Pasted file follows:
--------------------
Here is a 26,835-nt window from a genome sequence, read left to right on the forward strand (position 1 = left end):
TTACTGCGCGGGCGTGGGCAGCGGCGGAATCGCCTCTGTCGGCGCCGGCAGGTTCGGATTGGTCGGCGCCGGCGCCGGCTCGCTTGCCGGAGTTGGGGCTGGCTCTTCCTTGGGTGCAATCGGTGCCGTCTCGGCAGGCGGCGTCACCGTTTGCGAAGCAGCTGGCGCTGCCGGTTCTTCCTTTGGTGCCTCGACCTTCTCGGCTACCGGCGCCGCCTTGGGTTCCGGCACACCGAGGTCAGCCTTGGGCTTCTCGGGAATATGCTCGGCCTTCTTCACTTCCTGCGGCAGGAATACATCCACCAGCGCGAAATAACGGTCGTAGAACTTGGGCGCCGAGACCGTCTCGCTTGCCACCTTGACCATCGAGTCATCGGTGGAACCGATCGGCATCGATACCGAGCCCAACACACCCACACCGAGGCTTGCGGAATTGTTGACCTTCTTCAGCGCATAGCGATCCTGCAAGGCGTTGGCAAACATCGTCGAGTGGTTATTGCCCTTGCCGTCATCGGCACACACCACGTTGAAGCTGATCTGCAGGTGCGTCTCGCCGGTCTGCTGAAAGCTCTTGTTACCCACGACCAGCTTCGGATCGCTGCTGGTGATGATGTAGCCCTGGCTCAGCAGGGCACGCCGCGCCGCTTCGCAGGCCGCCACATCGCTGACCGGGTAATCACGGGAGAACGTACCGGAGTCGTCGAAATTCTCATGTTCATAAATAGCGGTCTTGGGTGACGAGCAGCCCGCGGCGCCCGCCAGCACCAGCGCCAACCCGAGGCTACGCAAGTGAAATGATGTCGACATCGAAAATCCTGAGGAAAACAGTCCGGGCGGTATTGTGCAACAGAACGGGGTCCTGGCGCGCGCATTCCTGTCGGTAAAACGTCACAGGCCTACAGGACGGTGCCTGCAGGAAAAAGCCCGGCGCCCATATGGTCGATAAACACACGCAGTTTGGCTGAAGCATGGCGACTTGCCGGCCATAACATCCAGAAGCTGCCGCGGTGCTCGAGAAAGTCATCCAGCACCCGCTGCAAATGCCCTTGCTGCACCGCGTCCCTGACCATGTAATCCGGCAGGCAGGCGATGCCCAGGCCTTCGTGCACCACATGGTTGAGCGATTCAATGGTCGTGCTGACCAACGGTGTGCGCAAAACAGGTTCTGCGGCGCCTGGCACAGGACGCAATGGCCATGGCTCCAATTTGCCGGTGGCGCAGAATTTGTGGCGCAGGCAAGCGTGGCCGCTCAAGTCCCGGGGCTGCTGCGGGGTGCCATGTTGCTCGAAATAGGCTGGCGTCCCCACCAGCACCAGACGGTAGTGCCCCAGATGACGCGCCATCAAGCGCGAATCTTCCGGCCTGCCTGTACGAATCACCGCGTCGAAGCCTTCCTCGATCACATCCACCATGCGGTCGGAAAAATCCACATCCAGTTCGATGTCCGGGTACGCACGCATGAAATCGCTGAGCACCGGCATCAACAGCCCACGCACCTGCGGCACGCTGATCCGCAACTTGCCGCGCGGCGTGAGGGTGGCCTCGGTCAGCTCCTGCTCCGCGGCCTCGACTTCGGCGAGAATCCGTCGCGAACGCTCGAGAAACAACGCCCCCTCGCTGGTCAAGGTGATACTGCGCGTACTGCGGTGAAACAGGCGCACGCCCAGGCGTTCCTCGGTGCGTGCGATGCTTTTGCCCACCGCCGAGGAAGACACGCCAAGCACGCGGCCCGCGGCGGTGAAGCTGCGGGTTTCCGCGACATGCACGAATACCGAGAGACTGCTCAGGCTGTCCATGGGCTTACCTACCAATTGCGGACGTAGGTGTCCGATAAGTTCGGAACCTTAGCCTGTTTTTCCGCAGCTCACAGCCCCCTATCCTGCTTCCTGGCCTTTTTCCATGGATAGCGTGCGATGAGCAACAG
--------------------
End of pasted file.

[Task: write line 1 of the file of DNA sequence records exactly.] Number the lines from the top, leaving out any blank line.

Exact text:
Here is a 26,835-nt window from a genome sequence, read left to right on the forward strand (position 1 = left end):